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First instance courts in France have adopted controversial interpretations of an important Enlarged Board of Appeal decision, says Stéphane Agasse.

Following decision G02/08 dated February 19, 2010, by which the Enlarged Board of Appeal (EBA) of the European Patent Office (EPO) recognised the patentability of a dosage regimen, its application in national jurisdictions was questionable, especially in France where the patentability of second or ‘nth’ medical use has always been contested and has never been strictly confirmed by a court. A first instance decision was rendered on this matter by the Paris Court on September 28, 2010.

Patentability of dosage regimes/ posology: the EPO’s position

Evolution of the case law

Until the beginning of the 2000s, most patent applications aiming at protecting new dosage regimens for medicines already known to treat diseases were rejected by the EPO Board of Appeals, even though the applicants were using so-called ‘Swiss claims’ (i.e. claims under which a ‘second medical use’ was considered to be patentable by the EPO under the European Patent Convention (EPC) decision G05/83) for protecting them. Mainly, the board pointed out that determining the best individual treatment schedule, in particular prescribing and modifying drug regimens used for administering a particular medicine, to comply with the specific needs of a patient, appeared to be part of the typical activities and duties of the doctor exercising

his professional skills of curing, preventing or alleviating the symptoms of suffering and illness. Tese were typical non-commercial and non- industrial medical activities that Article 52(4) of the EPC intended to free from restraint.

In decision T1020/03, the board adopted a different position and came to the conclusion that, if the subject matter of the claim avoided the method of treatment by therapy prohibited in Article 52(4), as would be the case for a claim in the approved ‘Swiss’ form, compliance with this provision did not need to be considered further, and certainly not for imposing restrictions on the breadth of the claim. It added that there was no interference with the freedom of the physician because the patent proprietor would have a remedy only against the maker of or dealer in the composition. Consequently, the board construed decision G05/83 as allowing Swiss form claims directed to the use of a composition for manufacturing a medicine for a specified new and inventive therapeutic application, where the novelty of the application might lie only in the dose to be used or the manner of application.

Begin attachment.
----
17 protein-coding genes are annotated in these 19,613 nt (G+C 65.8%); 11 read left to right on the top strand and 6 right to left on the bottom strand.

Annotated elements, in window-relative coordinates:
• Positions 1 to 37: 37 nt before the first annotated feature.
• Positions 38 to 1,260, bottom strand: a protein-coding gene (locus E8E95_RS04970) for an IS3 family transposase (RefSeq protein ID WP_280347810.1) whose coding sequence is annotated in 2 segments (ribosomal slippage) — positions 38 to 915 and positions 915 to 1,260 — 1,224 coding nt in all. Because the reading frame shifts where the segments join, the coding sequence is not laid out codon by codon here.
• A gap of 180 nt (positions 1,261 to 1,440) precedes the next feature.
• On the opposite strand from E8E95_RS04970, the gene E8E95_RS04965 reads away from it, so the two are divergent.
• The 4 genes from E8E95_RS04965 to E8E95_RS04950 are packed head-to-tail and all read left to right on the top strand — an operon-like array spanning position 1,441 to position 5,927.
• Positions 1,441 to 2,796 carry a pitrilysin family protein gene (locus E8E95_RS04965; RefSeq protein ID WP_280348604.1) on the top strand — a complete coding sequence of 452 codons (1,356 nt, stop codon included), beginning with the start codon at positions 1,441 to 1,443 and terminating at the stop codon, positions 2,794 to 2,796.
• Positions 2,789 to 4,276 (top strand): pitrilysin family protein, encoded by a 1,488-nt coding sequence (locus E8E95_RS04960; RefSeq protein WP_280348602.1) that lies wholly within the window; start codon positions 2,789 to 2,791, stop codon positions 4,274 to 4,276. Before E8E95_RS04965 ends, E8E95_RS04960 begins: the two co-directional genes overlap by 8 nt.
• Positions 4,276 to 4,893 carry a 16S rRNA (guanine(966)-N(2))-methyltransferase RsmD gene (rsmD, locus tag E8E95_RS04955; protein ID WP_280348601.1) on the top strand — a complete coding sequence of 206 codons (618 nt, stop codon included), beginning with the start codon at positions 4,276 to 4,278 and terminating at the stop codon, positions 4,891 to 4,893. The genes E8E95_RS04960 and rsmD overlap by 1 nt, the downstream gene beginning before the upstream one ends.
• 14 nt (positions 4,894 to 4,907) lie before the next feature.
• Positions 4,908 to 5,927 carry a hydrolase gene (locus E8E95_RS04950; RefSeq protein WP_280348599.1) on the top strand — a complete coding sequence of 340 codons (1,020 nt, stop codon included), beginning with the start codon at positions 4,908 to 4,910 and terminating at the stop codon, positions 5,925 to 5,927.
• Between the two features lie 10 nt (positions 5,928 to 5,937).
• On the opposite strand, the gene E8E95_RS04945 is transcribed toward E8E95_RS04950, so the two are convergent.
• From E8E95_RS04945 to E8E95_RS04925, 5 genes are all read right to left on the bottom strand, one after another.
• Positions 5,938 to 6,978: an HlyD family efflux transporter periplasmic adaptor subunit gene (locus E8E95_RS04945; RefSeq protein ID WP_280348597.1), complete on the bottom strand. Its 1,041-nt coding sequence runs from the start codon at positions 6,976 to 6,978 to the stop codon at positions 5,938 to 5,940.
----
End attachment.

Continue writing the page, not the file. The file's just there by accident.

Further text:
Tis decision, contradicting the dominant case law until then, has been followed in other similar decisions.

In view of the legal uncertainty generated by these contradictory decisions, the question of the patentability of dosage regimen was referred to the EBA (referral G02/08).

Decision of the Enlarged Board of Appeal

In its decision G02/08 issued on February 19, 2010, the EBA considered that where it is already known to use a medicament to treat an illness, Article 54(5) EPC does not exclude that this medicament be patented for use in a different treatment by therapy of the same illness. Te EBA further considered that patenting is not excluded where a dosage regime is the only feature claimed that is not included in the state of the art, provided that a new technical effect caused by said feature will be considered when examining inventive step under Article 56 EPC.

The patent under discussion

Te patent in question is the French part of a European patent in the name of Merck Sharp and Dome (MSD). Te main granted claim of this patent covers the use of finasteride for the preparation of a medicament

for oral

administration useful for the treatment of androgenic alopecia in a person and wherein the dosage amount is about 0.05 to 1.0 mg.

Finasteride is a medicine commercialised by MSD under the name Propecia®. Te use of finasteride for treating androgenetic alopecia by oral administration (systemic) in a posology ranging from 5 to 2000 mg was known at the priority date of the patent.

Life Sciences Intellectual Property Review 2011


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